The Meta’s stock price was up 15% on Thursday, jumping to 14-month highs and being 170% higher off its November lows as investors reacted to the latest economic results.
Earnings well above expectations
Meta Platforms has shown signs of stabilizing after three consecutive quarters of year-over-year sales decreases. Meta’s quarterly revenue was $28.6 billion, an increase of 3% yearly. However, even though profits were considerably improved progressively, the bottom line was nonetheless pinched as EPS of $2.20 fell 19%.
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To put that in perspective, experts predicted $27.7 billion in revenue and $2.02 in earnings per share; thus, Meta well surpassed both targets. There are now more than 3 billion unique monthly visitors to the company’s four social media platforms, a 5% rise year over year.
The use of AI was a major topic of discussion at the quarterly results conference call. Facebook and Instagram CEO Mark Zuckerberg said that artificial intelligence recommends about 20% of content on Facebook and 40% on Instagram. Furthermore, AI has boosted time spent on the site by almost 24% since the firm introduced Reels.
AI is also helping businesses make more money. Facebook and Instagram have seen increases in “reels monetization efficiency of over 30% and over 40% quarter over quarter,” Zuckerberg said. Over the past six months, daily income from Advantage+ Shopping Campaigns has increased sevenfold.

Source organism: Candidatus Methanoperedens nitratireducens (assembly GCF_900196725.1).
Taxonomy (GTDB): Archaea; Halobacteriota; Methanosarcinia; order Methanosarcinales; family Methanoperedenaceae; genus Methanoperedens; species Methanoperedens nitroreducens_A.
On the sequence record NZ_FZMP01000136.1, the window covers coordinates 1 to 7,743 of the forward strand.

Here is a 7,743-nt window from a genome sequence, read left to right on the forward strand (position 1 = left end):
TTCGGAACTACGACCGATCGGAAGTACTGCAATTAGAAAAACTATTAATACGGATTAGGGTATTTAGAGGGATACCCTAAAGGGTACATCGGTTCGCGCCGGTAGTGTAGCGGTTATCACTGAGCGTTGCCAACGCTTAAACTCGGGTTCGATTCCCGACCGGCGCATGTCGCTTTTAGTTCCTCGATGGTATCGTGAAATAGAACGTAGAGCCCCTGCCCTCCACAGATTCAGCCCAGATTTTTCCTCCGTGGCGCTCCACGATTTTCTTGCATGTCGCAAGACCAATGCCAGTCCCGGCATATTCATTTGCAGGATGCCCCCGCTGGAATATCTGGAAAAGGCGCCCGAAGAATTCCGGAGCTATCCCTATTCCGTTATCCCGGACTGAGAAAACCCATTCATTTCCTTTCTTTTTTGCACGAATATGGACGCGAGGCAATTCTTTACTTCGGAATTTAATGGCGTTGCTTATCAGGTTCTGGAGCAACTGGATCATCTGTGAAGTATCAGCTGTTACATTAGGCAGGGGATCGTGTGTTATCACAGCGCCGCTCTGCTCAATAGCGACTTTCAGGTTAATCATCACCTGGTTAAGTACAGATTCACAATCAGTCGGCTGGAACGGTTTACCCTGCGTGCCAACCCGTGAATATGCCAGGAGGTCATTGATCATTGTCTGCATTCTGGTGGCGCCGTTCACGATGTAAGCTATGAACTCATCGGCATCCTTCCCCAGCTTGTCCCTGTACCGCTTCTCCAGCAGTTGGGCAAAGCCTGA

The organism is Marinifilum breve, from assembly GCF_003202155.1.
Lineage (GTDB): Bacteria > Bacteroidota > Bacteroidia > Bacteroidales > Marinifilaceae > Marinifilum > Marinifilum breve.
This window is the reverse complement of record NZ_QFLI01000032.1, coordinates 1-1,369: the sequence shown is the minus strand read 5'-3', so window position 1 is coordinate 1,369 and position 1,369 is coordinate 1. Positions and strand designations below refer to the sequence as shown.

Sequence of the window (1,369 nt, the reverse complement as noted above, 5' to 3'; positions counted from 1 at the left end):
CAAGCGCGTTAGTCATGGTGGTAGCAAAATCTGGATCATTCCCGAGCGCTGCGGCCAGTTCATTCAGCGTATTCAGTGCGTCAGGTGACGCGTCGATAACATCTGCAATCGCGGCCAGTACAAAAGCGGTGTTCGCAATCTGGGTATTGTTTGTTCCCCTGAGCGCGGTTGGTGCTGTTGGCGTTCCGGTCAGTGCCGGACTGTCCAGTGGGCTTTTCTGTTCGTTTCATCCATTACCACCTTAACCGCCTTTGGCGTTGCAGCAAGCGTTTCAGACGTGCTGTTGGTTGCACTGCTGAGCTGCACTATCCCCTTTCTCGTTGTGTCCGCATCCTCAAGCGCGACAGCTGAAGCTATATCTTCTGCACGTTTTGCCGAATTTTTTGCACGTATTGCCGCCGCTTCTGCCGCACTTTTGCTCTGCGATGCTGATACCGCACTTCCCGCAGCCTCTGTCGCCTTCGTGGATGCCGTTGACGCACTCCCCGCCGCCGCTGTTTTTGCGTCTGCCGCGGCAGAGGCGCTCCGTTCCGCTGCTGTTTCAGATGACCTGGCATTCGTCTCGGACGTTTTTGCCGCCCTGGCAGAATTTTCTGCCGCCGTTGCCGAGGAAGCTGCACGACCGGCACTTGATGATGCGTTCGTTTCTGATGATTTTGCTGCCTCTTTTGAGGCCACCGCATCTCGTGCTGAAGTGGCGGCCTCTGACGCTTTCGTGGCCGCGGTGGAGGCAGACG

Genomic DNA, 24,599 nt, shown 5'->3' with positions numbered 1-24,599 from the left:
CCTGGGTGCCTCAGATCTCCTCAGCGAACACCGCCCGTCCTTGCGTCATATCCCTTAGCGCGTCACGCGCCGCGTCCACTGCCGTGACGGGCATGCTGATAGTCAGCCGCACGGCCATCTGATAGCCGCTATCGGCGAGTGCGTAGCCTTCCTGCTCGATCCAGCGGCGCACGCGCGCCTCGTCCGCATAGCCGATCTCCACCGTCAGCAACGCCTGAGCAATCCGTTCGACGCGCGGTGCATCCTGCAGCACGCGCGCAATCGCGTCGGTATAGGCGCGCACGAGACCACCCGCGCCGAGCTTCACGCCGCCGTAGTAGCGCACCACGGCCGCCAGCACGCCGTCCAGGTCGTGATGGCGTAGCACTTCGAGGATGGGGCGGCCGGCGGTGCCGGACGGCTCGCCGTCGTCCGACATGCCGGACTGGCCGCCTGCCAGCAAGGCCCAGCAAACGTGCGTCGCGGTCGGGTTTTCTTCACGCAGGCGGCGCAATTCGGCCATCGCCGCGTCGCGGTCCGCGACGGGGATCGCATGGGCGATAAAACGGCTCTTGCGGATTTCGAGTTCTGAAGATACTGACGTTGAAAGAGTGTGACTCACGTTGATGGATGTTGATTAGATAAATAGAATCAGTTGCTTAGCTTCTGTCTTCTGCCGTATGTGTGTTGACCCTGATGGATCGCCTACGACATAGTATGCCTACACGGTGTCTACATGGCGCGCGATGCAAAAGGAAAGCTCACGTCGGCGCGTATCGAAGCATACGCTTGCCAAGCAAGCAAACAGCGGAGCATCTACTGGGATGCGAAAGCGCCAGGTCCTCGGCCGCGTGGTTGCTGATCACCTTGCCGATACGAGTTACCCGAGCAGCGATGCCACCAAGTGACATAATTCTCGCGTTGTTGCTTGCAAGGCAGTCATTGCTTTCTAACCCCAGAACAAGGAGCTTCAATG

Meta may be the most cutthroat firm in Big Tech regarding slashing costs during the current earnings cycle. The business predicted in October that its costs would be between $96 billion and $101 billion in 2023. In a statement released on Wednesday, the firm said it now expects spending this year, including restructuring charges, to come between $86 billion and $90 billion.
This also takes into consideration the anticipated ongoing and increasing losses in Reality Labs, the company’s metaverse subsidiary. For the year 2022, Reality Labs lost $13.7 billion.
As of the conclusion of Q1, the company’s stated workforce was 77,114, down 1% year over year. Meta indicated in its press statement, “As of March 31, 2023, virtually all of the affected employees from the layoffs announced in November 2022 have been removed from our reported headcount.” Therefore, as of that date, the number of workers that will be let go in 2023 is already accounted for in our stated headcount.
Despite there being no money on the workforce, In Q1 2023, Meta repurchased $9.22 billion in shares, and as of the end of March, the business has $41.73 billion in buyback capacity.
The next resistance is now seen at January 2022 lows in the $290 area, representing another 20% potential for the bulls. On the downside, the support could be at $220, April 2023 high.
Meta daily chart, source: author´s analysis, tradingview.com